Last night was the annual “Modified Yankee Swap” meeting of the Pen & Pencil Club of Prince Edward Island, the highlight of the fountain pen-based social calendar in Charlottetown.
The “modified” comes from two important departures from tradition: the gifts at play come from The Bookmark and its suppliers, rather than the participants, and the gifts are actually desirable rather than “amusing and impractical.”
I left the night with a lovely Monteverde fountain pen (with a magnetic cap!) and a copy of Danny Gregory’s new book.
In other words, I left the night with just about the perfect gifts, as if tailor-made for me, despite having started the night with a jigsaw puzzle and some (admittedly desirable) Pilot ink. The trading fates were good to me.
There was, for a club about pens and pencils, remarkably little talk of pencils and pens, evidence that, for many of us, they are partly something of a conceit for getting together with other weird people.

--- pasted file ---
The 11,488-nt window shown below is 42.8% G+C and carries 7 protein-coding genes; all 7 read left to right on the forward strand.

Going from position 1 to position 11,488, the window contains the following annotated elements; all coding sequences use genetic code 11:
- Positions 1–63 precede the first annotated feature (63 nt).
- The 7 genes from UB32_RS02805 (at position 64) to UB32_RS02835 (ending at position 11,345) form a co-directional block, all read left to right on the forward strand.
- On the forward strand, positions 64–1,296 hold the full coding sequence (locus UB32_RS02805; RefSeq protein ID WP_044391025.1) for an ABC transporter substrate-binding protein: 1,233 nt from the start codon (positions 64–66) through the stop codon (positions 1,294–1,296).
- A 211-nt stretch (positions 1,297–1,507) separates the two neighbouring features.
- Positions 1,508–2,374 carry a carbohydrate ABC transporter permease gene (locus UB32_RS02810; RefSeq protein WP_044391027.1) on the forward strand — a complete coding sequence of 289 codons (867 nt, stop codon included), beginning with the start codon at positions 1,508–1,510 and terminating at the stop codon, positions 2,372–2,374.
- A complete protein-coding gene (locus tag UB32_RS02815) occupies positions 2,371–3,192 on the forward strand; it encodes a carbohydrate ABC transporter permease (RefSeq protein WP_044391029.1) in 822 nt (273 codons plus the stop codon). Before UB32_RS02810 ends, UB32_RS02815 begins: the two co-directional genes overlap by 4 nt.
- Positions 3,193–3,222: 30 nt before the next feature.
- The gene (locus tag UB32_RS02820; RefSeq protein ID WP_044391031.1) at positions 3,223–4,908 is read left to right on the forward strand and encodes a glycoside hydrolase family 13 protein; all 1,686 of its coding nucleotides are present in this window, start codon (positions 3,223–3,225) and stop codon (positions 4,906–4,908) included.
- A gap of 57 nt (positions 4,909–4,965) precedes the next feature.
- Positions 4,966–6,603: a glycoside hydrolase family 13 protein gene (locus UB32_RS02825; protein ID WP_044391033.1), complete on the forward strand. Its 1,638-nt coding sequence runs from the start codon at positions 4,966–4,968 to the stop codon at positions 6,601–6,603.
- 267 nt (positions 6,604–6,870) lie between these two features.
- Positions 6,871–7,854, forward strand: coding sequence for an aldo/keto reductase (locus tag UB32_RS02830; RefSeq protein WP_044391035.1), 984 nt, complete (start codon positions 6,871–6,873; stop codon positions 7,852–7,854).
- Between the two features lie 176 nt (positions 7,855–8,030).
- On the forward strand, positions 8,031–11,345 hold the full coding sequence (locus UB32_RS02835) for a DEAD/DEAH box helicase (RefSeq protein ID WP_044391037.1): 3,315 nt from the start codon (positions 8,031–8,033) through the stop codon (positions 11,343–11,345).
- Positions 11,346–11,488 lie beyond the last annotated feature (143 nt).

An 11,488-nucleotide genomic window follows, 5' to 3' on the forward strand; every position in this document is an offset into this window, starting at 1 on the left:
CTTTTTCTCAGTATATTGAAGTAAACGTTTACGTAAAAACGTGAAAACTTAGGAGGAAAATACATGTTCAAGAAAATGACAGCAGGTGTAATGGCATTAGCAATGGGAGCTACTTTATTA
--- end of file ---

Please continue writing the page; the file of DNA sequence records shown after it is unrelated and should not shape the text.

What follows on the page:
The lack of nib-talk was due in part to the remit from host Dan to “tell the group something they don’t know about you,” a task everyone commendably rose to. So there were a lot of stories of lost passports, altitude sickness, bagpipe playing, African Grey parrots, and pen-adjacent hobbies.
The evening was hosted at The Pilot House, with free-flowing hors d’oeuvres throughout. At some point the allure of bacon-wrapped scallops busted through my vegetarian shields, and I went a little mad with porcine gluttony.
I was thinking recently about the number of peer support groups I’m a member of: families of trans children, parents of autistic adults, grief support. I realized last night that my monthly night with the stationery-mad for the past three years has been an important source of peer support in its own right, and I owe my fellow weirdos a great debt of thanks for that.
We all need a night once in a while where it’s okay to eat bacon-wrapped scallops, talk about our parrots, and admit an unusual fondness for certain types of paper.